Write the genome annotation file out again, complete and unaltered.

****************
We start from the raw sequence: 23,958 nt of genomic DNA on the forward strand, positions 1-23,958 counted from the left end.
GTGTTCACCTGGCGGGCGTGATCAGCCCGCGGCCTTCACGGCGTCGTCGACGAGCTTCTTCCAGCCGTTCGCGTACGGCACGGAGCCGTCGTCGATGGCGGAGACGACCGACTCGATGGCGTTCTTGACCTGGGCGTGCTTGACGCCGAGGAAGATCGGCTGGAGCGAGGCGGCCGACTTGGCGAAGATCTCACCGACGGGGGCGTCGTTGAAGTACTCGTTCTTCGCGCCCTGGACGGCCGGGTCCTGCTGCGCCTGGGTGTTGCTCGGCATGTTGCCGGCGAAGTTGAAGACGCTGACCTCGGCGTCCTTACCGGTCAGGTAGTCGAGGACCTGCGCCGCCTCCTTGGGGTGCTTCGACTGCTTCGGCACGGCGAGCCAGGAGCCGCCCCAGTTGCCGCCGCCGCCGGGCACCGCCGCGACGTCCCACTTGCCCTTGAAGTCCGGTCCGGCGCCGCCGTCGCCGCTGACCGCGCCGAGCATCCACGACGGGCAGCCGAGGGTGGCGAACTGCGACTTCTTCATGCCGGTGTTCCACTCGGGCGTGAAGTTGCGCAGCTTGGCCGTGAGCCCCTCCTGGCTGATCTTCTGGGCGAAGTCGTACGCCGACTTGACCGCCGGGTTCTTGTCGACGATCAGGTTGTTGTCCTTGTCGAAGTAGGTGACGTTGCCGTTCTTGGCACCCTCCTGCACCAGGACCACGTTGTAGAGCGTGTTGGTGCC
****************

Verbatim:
We start from the raw sequence: 23,958 nt of genomic DNA on the forward strand, positions 1-23,958 counted from the left end.
GTGTTCACCTGGCGGGCGTGATCAGCCCGCGGCCTTCACGGCGTCGTCGACGAGCTTCTTCCAGCCGTTCGCGTACGGCACGGAGCCGTCGTCGATGGCGGAGACGACCGACTCGATGGCGTTCTTGACCTGGGCGTGCTTGACGCCGAGGAAGATCGGCTGGAGCGAGGCGGCCGACTTGGCGAAGATCTCACCGACGGGGGCGTCGTTGAAGTACTCGTTCTTCGCGCCCTGGACGGCCGGGTCCTGCTGCGCCTGGGTGTTGCTCGGCATGTTGCCGGCGAAGTTGAAGACGCTGACCTCGGCGTCCTTACCGGTCAGGTAGTCGAGGACCTGCGCCGCCTCCTTGGGGTGCTTCGACTGCTTCGGCACGGCGAGCCAGGAGCCGCCCCAGTTGCCGCCGCCGCCGGGCACCGCCGCGACGTCCCACTTGCCCTTGAAGTCCGGTCCGGCGCCGCCGTCGCCGCTGACCGCGCCGAGCATCCACGACGGGCAGCCGAGGGTGGCGAACTGCGACTTCTTCATGCCGGTGTTCCACTCGGGCGTGAAGTTGCGCAGCTTGGCCGTGAGCCCCTCCTGGCTGATCTTCTGGGCGAAGTCGTACGCCGACTTGACCGCCGGGTTCTTGTCGACGATCAGGTTGTTGTCCTTGTCGAAGTAGGTGACGTTGCCGTTCTTGGCACCCTCCTGCACCAGGACCACGTTGTAGAGCGTGTTGGTGCC